Origin Top Investor Rejects Brookfield’s ‘Low-Ball’ New Bid

By Bloomberg

Nov 23, 2023

image is BloomburgMedia_S4JXWIT0AFB401_23-11-2023_15-00-06_638362944000000000.jpg

The Origin Energy Ltd. logo outside the company's office in Melbourne, Australia, on Wednesday, Nov. 15, 2023. Origin Energy’s biggest shareholder AustralianSuper lifted its stake in the takeover target a week before the deciding shareholder vote on the Brookfield Asset Management-led bid. Photographer: Carla Gottgens/Bloomberg

Origin Energy Ltd.’s top investor rejected a revised A$19.1 billion ($12.5 billion) takeover plan by a Brookfield Asset Management Ltd.-led group, casting the year-long pursuit into new doubt.

The utility disclosed an amended bid from Brookfield and EIG Global Energy Partners and delayed a planned Thursday vote on their A$9.43 a share offer until Dec. 4, after proxy results showed the existing proposal would fail.

Under a new plan, if shareholders reject the takeover next month, the suitors intend to pursue an alternative strategy to acquire the business in separate parts at a lower price, with Brookfield offering about A$12.3 billion for Origin’s energy generation and retailing business. The group put forward an initial bid in November last year.

Origin CEO Frank Calabria and Chairman Scott Perkins speak to the media following a shareholder meeting in Sydney.Photographer: Brendon Thorne/Bloomberg

“This latest low-ball offer strengthens AustralianSuper’s view that the offer remains substantially below our estimate of Origin’s long-term value,” the pension fund, which confirmed it has lifted its stake to more than 17%, said in a statement. 

Origin, the country’s largest utility, should remain owned by AustralianSuper’s members and other investors, rather “than a private equity consortium planning to shortchange them,” the fund said. 

The energy company’s shares closed down 1.7% at A$8.275, the lowest price since May 25.


Under the new amendments, if the current proposed takeover went ahead Brookfield would give institutional investors an opportunity to re-invest into Origin’s energy generation and retailing business. 

In the event investors vote against the deal, Brookfield has proposed to acquire Origin’s energy unit and EIG would make an off-market takeover offer for the remaining business, which would comprise of liquefied natural gas assets. Under that scenario, investors could receive total payments of as much as A$9.30 a share, Origin said.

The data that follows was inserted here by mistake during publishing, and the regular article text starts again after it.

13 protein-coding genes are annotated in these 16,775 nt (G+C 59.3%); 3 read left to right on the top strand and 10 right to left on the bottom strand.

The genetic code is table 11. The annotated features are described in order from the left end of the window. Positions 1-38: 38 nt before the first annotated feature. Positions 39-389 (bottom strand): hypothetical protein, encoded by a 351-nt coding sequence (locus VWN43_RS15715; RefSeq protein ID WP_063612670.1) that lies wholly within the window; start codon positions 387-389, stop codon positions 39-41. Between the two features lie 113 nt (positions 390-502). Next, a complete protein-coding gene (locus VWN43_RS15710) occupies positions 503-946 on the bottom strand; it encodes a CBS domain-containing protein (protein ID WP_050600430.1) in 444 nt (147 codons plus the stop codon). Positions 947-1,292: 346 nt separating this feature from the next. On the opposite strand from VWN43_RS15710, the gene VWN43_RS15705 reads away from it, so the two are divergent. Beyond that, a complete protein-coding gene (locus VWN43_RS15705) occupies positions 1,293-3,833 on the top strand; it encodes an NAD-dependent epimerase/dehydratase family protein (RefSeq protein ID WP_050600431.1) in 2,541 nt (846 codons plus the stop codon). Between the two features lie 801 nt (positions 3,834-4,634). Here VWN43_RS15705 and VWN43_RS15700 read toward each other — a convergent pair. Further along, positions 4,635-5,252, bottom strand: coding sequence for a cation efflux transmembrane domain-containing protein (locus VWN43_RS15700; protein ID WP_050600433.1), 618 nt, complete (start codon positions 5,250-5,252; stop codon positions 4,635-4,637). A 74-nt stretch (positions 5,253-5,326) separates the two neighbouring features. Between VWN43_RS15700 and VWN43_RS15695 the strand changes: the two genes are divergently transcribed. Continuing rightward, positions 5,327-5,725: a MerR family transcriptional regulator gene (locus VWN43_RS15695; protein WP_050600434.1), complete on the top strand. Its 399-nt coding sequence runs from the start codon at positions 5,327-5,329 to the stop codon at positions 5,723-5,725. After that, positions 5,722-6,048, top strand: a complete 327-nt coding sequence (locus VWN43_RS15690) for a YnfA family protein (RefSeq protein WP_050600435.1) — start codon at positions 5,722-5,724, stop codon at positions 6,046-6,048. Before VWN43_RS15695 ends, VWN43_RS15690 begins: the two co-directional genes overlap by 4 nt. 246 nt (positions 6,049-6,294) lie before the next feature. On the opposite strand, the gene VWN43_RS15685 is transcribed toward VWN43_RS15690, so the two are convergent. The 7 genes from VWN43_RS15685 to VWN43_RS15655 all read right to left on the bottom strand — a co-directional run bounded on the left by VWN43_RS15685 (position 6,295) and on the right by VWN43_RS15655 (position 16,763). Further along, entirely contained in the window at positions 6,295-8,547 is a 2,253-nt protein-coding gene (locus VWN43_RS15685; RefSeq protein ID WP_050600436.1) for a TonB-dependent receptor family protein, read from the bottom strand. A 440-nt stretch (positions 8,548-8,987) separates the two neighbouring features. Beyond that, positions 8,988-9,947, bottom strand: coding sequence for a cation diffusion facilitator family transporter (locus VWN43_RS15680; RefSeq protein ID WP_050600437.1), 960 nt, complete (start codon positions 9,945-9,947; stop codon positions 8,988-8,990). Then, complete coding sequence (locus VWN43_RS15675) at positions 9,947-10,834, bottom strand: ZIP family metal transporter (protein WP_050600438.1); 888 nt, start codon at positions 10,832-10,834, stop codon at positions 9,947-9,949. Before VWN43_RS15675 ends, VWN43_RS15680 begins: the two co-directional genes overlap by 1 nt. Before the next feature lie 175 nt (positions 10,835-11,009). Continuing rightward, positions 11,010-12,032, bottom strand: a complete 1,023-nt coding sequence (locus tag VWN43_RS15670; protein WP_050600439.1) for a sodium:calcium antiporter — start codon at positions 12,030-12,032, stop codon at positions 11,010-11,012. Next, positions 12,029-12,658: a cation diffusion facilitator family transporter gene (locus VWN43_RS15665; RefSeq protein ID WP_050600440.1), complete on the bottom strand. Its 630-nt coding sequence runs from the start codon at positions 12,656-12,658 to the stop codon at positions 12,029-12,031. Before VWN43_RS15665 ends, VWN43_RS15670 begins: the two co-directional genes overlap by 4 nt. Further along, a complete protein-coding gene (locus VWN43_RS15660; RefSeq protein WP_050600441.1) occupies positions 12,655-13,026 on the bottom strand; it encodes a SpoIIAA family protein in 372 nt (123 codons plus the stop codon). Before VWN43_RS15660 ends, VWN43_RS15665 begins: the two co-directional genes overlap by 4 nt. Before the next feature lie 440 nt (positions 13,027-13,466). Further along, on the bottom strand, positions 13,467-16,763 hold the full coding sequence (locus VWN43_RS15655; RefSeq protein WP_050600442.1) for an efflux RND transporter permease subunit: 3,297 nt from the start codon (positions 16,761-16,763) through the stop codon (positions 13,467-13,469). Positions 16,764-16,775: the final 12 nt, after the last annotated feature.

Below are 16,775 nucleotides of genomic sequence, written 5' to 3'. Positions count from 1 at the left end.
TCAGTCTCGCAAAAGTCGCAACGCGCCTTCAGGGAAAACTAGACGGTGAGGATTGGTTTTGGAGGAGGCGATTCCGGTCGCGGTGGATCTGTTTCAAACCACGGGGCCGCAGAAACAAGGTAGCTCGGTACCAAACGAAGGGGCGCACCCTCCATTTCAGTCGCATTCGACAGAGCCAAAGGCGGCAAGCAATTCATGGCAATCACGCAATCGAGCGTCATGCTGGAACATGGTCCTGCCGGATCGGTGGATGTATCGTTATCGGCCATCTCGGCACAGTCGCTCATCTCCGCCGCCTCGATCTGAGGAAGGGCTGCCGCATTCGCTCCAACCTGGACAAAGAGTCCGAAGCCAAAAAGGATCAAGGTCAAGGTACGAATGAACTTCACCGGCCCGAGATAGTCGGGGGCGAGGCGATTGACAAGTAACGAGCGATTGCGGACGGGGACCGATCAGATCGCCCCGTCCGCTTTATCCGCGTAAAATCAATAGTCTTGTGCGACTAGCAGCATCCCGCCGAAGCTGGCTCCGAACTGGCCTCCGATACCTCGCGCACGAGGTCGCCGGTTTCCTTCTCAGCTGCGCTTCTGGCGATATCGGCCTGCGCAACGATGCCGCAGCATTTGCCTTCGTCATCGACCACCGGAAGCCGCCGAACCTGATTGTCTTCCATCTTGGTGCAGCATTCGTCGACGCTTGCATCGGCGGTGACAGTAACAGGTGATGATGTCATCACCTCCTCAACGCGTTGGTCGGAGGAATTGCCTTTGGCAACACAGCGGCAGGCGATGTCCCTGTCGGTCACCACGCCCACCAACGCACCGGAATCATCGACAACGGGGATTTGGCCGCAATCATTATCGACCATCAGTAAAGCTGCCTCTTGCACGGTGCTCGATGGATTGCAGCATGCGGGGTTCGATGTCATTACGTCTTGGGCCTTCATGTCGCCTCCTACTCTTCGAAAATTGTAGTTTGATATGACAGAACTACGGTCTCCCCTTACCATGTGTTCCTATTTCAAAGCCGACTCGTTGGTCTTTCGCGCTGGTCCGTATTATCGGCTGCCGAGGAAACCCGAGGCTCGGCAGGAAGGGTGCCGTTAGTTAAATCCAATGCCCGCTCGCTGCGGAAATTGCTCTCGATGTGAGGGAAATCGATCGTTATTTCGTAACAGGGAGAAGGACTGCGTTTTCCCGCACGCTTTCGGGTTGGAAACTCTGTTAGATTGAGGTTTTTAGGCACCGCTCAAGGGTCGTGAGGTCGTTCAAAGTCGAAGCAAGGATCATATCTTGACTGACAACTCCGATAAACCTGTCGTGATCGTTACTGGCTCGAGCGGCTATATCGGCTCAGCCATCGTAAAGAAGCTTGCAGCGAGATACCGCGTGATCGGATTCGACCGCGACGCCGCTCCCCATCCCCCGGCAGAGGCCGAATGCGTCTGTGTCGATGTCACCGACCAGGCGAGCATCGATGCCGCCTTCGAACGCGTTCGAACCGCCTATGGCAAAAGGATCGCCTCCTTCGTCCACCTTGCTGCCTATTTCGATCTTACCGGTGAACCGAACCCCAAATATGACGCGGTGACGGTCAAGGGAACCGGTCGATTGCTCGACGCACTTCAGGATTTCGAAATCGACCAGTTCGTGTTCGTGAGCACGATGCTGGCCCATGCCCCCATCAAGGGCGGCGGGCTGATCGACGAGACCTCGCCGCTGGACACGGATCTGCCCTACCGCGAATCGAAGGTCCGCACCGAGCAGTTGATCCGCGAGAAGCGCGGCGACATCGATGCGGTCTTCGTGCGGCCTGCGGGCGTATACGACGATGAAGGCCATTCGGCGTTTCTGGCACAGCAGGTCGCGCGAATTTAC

Origin’s board has “significant reservations as to the complexity, conditionality and differing value, and potential adverse tax outcomes to Origin and shareholders,” of the new proposals, and will assess the plans before offering a view on their merits, the target said. 

It’s possible the company makes and announces a formal decision about the new offer before the new vote in 10 days, Origin’s chairman Scott Perkins told reporters Thursday in Sydney, and cautioned that the price between the two offers was “a non-trivial difference.”

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The alternative proposal would break what the bidders see as AustralianSuper’s stranglehold on the offer, EIG Chief Executive Officer Blair Thomas said in an interview, claiming many other investors remain in favor of a transaction. “It leaves it in the hands of the majority of shareholders and it liberates them from the control of a single minority shareholder,” Thomas said.

However, the new plan’s complexity means “there is absolutely no confidence that the deal will get through,” said Jun Bei Liu, a portfolio manager at Tribeca Investment Partners. “As shareholders, at this point, we are sort of in limbo.”

Proxy ballots cast ahead of a meeting that had been scheduled for 2pm Thursday had indicated that the takeover would not receive the required 75% approval from participating shareholders, Origin said.

(A previous version of this story corrected a currency in the ninth paragraph.)

(Updates with opposition from AustralianSuper, comments)

©2023 Bloomberg L.P.

By Harry Brumpton


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